A new regulation will burden low- and middle-income Americans reliant on payday loans.
The Consumer Financial Protection Bureau just released a new rule against payday loans, but instead of helping consumers avoid some pitfalls of borrowing, it will create serious problems for them.
For starters, in the wake of the Equifax scandal that exposed millions of Americans’ personal data to hackers, the regulation plans to put millions more at risk. The new rule mandates that lenders collect and share sensitive customer data with credit reporting agencies, including Equifax. This unnecessarily puts an enormous amount of customer data at risk, but the CFPB doesn’t see it this way. In fact, the bureau’s rule complained that most payday lenders do not “report any information … to the nationwide consumer reporting agencies, TransUnion, Equifax, and Experian.”
To make matters worse, this sensitive information will also be shared with the CFPB – the same agency that the Government Accountability Office already criticized for not implementing appropriate privacy controls to secure people’s personal data. It hardly instills confidence that, just last week, another financial regulator, the Federal Deposit Insurance Corporation, announced that their database was breached 54 times over the past two years.
Exposing consumers to potential hacks is surely enough to raise serious concerns about the new borrowing rules. Unfortunately, the problems for consumers don’t end there.
The new rule effectively restricts the vast majority of short-term, small-dollar lending by forcing lenders to determine a customer’s “ability to repay.” The CFPB knows good and well that if those borrowers had an immediate “ability to repay,” they would most likely dip into a savings account or make use of an even more convenient form of credit, like credit cards.
Payday loans are not the first financial option to which people turn. They are used by those who find themselves in an emergency, whether to pay an overdue bill or keep food on the table. Around 12 million Americans use payday loans each year as a means to stay afloat between paychecks. They are most commonly people with low- to middle-incomes, few liquid assets, already maxed-out credit cards and exhausted “rainy day” funds.
Government bureaucrats may not be able to understand why anyone would take out a payday loan, but for millions of Americans, short-term loans are a better option than defaulting on a loan, risking eviction, being hit with overdraft fees or even worse, having to acquire credit from illegal and predatory loan sharks. In fact, surveys have found that 95 percent of borrowers say they value having the option to take out a payday loan, while the same proportion also believe they provide a safety net during unexpected financial trouble. Research by the Federal Reserve has confirmed that on net, payday loans do not harm their customers. Probably no one feels that getting a loan to cover urgent expenses is ideal, but with the number of payday loan shops outstripping the number of Starbucks, small-dollar lenders must be serving a genuine need in a satisfactory way.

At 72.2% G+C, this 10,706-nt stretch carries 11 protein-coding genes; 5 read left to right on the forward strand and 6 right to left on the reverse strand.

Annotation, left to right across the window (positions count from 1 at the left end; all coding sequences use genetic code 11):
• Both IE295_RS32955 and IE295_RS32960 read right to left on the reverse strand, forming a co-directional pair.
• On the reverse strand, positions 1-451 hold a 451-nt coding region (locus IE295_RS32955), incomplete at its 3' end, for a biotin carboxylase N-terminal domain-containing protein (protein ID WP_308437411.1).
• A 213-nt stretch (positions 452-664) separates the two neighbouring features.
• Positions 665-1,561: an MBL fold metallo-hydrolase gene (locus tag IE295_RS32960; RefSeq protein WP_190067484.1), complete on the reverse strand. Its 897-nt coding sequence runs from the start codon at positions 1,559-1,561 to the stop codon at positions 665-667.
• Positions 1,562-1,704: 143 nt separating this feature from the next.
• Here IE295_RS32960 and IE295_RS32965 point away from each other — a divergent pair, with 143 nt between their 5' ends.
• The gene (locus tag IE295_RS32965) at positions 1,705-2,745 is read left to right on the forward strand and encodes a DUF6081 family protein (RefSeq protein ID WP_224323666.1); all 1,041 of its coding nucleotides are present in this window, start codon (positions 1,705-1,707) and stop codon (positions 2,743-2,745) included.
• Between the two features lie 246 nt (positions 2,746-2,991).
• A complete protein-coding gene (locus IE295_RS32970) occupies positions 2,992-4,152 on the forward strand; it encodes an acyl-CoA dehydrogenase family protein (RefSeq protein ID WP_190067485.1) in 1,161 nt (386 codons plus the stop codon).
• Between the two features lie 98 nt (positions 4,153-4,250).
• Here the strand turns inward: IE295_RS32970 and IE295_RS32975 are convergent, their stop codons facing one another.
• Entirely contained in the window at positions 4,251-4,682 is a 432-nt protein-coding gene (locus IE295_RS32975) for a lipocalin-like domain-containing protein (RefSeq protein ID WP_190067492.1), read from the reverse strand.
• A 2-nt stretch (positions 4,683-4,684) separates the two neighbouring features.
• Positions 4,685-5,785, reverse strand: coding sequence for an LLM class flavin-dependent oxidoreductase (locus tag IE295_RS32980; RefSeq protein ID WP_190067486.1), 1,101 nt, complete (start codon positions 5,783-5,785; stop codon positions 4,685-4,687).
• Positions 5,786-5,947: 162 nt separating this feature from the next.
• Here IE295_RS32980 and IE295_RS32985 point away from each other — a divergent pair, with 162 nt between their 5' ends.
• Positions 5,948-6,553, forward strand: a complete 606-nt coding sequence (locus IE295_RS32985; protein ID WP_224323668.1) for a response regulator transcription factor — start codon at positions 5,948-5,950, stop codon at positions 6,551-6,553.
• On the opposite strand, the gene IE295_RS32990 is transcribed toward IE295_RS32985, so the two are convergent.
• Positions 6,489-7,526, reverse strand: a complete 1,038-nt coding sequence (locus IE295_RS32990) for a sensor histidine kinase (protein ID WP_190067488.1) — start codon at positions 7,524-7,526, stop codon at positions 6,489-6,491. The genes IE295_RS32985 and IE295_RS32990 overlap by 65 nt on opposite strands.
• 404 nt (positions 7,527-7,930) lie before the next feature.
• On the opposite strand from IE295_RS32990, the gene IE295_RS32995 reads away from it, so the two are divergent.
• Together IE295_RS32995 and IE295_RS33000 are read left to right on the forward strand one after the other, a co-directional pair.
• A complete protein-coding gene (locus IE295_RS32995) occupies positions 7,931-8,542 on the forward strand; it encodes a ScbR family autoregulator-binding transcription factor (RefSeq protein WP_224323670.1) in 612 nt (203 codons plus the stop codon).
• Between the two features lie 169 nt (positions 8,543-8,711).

It’s imperative Congress wait, and heed, the tax plan score from CBO and the Joint Committee of Taxation.
It may come as a shock to out-of-touch regulators to know that some people even prefer payday lenders over traditional banks because they were more affordable, transparent and had better customer service, with some even tipping their tellers. (See the book “The Unbanking of America” by professor Lisa Servon, who documents her experience working as a teller at a payday loan shop.)
Perversely, government regulations were a catalyst in driving many consumers to payday loans in the first place. The Durbin Amendment, which capped the “swipe fees” on debit cards, raised the average price of an overdraft charge to around $30, up from $18 in 2000. Payday loans charge an average fee of $18. Naturally, thousands of customers left the debit card market for the more competitive payday loan market. A recent study by economic research firm Moebs Services confirms that, “In 2000 payday lenders were a little over 5 percent of the overdraft market. By 2017 more than half of people who overdraw go to payday lenders.”
But that much-needed industry may not survive Washington’s regulatory assault. The CFPB’s own impact analysis found that the rule would reduce industry revenue by approximately 75 percent, which will kill off at least three-quarters of the 20,000 payday loan shops. For consumers, that means the loss of approximately $11 billion worth of credit. And yet killing off the industry will not kill off demand for short-term loans. It will only drive customers to inferior substitutes, such as underground loan sharks. Let that thought sink in.
Congress cannot rightly let this CFPB rule stand. Our lawmakers have an opportunity now, over the next 60 legislative days, to vote the rule down using the Congressional Review Act. It’s a chance for Congress to have the backs of marginalized consumers whom the CFPB has failed to protect.
Originally published by U.S. News & World Report.